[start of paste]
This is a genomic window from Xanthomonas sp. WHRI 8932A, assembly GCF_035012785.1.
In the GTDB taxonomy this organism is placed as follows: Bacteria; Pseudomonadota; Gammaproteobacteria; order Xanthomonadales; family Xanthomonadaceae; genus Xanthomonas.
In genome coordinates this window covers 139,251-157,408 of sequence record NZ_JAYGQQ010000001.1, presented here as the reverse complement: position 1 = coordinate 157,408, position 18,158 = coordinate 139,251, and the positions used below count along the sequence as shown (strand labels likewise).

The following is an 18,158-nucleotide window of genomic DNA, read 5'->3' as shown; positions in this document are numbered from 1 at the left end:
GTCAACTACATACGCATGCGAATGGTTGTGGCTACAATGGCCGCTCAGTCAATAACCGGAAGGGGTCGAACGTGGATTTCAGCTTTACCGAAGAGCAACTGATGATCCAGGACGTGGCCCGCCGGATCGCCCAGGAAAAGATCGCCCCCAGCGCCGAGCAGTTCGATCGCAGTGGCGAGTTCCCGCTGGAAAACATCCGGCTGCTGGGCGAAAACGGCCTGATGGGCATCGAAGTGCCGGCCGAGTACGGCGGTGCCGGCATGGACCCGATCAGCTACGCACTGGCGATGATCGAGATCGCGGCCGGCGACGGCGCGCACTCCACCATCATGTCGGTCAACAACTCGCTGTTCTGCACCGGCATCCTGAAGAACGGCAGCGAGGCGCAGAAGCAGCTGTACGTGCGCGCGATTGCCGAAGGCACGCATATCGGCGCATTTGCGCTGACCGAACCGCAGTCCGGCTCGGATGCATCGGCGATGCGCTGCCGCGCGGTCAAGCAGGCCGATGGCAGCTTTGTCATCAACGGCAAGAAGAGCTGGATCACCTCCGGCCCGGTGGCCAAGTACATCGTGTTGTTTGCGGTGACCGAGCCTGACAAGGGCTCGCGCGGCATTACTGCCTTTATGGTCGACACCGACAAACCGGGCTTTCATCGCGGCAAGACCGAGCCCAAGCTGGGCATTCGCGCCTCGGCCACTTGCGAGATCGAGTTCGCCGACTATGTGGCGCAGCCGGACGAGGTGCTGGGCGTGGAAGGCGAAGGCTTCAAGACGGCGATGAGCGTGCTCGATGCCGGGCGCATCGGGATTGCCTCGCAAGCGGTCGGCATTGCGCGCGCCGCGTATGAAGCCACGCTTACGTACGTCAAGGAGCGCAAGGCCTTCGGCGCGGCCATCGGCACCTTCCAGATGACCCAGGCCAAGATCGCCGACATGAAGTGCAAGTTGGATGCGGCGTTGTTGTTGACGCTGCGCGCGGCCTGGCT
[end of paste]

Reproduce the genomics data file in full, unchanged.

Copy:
This is a genomic window from Xanthomonas sp. WHRI 8932A, assembly GCF_035012785.1.
In the GTDB taxonomy this organism is placed as follows: Bacteria; Pseudomonadota; Gammaproteobacteria; order Xanthomonadales; family Xanthomonadaceae; genus Xanthomonas.
In genome coordinates this window covers 139,251-157,408 of sequence record NZ_JAYGQQ010000001.1, presented here as the reverse complement: position 1 = coordinate 157,408, position 18,158 = coordinate 139,251, and the positions used below count along the sequence as shown (strand labels likewise).

The following is an 18,158-nucleotide window of genomic DNA, read 5'->3' as shown; positions in this document are numbered from 1 at the left end:
GTCAACTACATACGCATGCGAATGGTTGTGGCTACAATGGCCGCTCAGTCAATAACCGGAAGGGGTCGAACGTGGATTTCAGCTTTACCGAAGAGCAACTGATGATCCAGGACGTGGCCCGCCGGATCGCCCAGGAAAAGATCGCCCCCAGCGCCGAGCAGTTCGATCGCAGTGGCGAGTTCCCGCTGGAAAACATCCGGCTGCTGGGCGAAAACGGCCTGATGGGCATCGAAGTGCCGGCCGAGTACGGCGGTGCCGGCATGGACCCGATCAGCTACGCACTGGCGATGATCGAGATCGCGGCCGGCGACGGCGCGCACTCCACCATCATGTCGGTCAACAACTCGCTGTTCTGCACCGGCATCCTGAAGAACGGCAGCGAGGCGCAGAAGCAGCTGTACGTGCGCGCGATTGCCGAAGGCACGCATATCGGCGCATTTGCGCTGACCGAACCGCAGTCCGGCTCGGATGCATCGGCGATGCGCTGCCGCGCGGTCAAGCAGGCCGATGGCAGCTTTGTCATCAACGGCAAGAAGAGCTGGATCACCTCCGGCCCGGTGGCCAAGTACATCGTGTTGTTTGCGGTGACCGAGCCTGACAAGGGCTCGCGCGGCATTACTGCCTTTATGGTCGACACCGACAAACCGGGCTTTCATCGCGGCAAGACCGAGCCCAAGCTGGGCATTCGCGCCTCGGCCACTTGCGAGATCGAGTTCGCCGACTATGTGGCGCAGCCGGACGAGGTGCTGGGCGTGGAAGGCGAAGGCTTCAAGACGGCGATGAGCGTGCTCGATGCCGGGCGCATCGGGATTGCCTCGCAAGCGGTCGGCATTGCGCGCGCCGCGTATGAAGCCACGCTTACGTACGTCAAGGAGCGCAAGGCCTTCGGCGCGGCCATCGGCACCTTCCAGATGACCCAGGCCAAGATCGCCGACATGAAGTGCAAGTTGGATGCGGCGTTGTTGTTGACGCTGCGCGCGGCCTGGCT